When it comes to The Cyber, as the lamentable US President refers to all things internet-related, Singapore is rockin' it. The city state just published a new draft cyber bill that will further its ambitions and cement its status. Singapore intends to be the world's first Smart Nation; it ranks third in the Global Financial Centres Index; and it just nailed the top spot in the Global Cybersecurity Index for 2017. And it is the home of the stunning, fantastical, high tech Supertrees.
The tiny island nation is integrating technology into every aspect of its citizens' lives, and staking its future (as a leading Financial hub) on building a national technology infrastructure known as the Smart Nation project. With all its eggs in the Cyber basket, it's no surprise the country is implementing a comprehensive law to strengthen cybersecurity and protect essential services.
Critical Information Infrastructures
The essential services are provided by 11 Critical Information Infrastructures (CII) that include land, sea, and air transportation, healthcare, security and emergency services, media, info/communications, banking/finance, government, energy, and water. The law consolidates power within the Cyber Security Agency of Singapore (CSA) which is tasked with providing a consistent, nation wide regulatory framework across the CII sectors.
The new regulations would require operators of CIIs to safeguard their systems, ensure continuous functioning of their infrastructure, participate in cybersecurity exercises and audits, and immediately report any cyber incidents or threats. Organizations will have to appoint an "owner" that will be responsible for ensuring their organization meets all safeguard requirements.
The intent is to emphasize "ownership" of protective measures by specific, high level individuals within each organization rather than as a general company level responsibility. With C-suite involvement there will be more attention, budget, and visibility focused on cybersecurity than when it is shuffled off to the IT department to manage.
The Cyber Security Agency will have sweeping investigative and enforcement powers, and the authorization to take preventive actions when deemed necessary. The CSA can require people to assist in an investigation, and to provide information about computers and systems. The CSA may also confiscate computers and systems as needed to combat a threat.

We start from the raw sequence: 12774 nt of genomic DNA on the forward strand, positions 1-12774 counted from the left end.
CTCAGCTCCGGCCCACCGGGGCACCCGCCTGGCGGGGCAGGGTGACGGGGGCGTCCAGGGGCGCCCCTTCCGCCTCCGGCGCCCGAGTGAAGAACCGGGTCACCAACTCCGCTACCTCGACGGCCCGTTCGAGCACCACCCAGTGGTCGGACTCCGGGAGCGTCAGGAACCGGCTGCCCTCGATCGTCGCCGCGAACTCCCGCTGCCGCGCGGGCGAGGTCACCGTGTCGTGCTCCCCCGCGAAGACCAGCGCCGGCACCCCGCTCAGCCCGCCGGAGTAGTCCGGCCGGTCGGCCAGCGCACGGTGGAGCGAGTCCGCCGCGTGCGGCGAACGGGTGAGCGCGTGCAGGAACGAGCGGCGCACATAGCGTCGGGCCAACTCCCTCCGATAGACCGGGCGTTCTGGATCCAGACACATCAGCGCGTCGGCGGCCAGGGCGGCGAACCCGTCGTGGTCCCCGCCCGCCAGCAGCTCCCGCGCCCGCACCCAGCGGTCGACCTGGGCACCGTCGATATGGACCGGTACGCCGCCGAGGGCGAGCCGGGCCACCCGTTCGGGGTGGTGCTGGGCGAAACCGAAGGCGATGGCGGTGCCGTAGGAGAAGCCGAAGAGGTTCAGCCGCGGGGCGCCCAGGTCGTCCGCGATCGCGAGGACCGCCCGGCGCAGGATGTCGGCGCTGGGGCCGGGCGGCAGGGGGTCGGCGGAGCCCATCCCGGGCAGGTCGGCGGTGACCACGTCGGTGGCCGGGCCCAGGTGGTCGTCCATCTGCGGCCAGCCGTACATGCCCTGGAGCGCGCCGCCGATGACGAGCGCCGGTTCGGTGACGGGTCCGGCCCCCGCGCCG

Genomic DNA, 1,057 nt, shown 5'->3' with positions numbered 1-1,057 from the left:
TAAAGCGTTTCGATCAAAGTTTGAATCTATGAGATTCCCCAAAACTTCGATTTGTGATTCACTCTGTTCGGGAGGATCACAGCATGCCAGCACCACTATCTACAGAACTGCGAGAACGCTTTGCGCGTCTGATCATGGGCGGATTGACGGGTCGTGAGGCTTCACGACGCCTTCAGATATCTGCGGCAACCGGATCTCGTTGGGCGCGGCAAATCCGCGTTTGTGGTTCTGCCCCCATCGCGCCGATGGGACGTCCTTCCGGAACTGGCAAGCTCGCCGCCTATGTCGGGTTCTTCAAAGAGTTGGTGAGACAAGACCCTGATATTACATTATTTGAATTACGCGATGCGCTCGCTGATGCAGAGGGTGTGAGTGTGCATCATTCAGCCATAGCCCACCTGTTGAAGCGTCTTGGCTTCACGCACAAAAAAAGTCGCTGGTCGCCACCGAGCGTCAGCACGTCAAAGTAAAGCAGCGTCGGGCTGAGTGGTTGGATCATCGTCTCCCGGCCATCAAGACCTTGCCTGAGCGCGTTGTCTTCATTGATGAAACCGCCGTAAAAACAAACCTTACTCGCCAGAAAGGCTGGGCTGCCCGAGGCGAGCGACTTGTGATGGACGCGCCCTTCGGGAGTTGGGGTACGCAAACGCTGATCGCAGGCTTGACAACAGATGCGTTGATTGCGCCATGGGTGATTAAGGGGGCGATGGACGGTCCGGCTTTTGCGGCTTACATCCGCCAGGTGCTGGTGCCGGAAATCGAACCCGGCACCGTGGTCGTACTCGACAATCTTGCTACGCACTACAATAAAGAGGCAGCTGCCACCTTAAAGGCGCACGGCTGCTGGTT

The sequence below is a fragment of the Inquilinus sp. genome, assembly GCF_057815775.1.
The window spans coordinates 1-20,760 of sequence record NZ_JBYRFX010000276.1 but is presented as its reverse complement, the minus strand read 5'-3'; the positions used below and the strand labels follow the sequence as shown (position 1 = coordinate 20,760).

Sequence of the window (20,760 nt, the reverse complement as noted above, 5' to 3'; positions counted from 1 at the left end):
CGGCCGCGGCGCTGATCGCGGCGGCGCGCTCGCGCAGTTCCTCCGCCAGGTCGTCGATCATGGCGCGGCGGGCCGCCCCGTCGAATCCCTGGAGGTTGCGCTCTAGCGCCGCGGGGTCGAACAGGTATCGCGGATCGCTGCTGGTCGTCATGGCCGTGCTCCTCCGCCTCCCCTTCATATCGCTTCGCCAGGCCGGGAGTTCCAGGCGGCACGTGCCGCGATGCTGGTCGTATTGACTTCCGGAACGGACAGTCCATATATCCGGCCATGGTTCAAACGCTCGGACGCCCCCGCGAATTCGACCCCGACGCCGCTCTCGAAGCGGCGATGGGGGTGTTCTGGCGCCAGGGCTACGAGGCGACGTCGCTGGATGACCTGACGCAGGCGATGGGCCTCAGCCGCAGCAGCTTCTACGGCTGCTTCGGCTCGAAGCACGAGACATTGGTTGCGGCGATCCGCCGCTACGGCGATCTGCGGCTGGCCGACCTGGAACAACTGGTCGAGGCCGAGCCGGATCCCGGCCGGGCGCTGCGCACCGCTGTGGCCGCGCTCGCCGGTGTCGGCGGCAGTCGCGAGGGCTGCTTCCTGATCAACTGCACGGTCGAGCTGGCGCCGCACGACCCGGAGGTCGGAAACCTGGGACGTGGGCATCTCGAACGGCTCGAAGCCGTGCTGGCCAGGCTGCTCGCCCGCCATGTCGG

Substantial penalties can be imposed for offenses. In the case of a breach, organizations, and in some cases responsible persons within an organization can face a maximum of a $100,000 fine or 10 years imprisonment, depending on the offence. Not cooperating with an investigation, or providing false information merits significant criminal penalty.
An interesting aspect of the proposed law will require licensing of cybersecurity service providers, making Singapore one of a very few countries to regulate such companies. Service providers would fall into 2 licensing buckets - investigative and non-investigative. Penetration testing for example, would fall into the first bucket, and managed security operations into the second.
Now, how about those Supertrees!
Singapore also aims to become the City in a Garden and the futuristic Supertrees are a convergence of nature and technology that's symbolic of this remarkable little nation.
There are 18 Supertrees in the Gardens by the Bay - 12 in the Supertree Grove and 2 groups of 3 located elsewhere in the gardens. Some are 50 meters high, and smaller ones are 25 meters. The trunks' living skins are planted with 163,000 plants from over 200 species specially selected for their beauty and suitability for vertical planting.
The stunning canopies provide shade during the day and put on a dazzling show of light and sound at night. The man-made forest is only a part of the 250 acre park that showcases flora and fauna from around the world.
Read more about the Gardens in CNN's article.
And click this beautiful image from the Garden by the Bay website to see and learn more.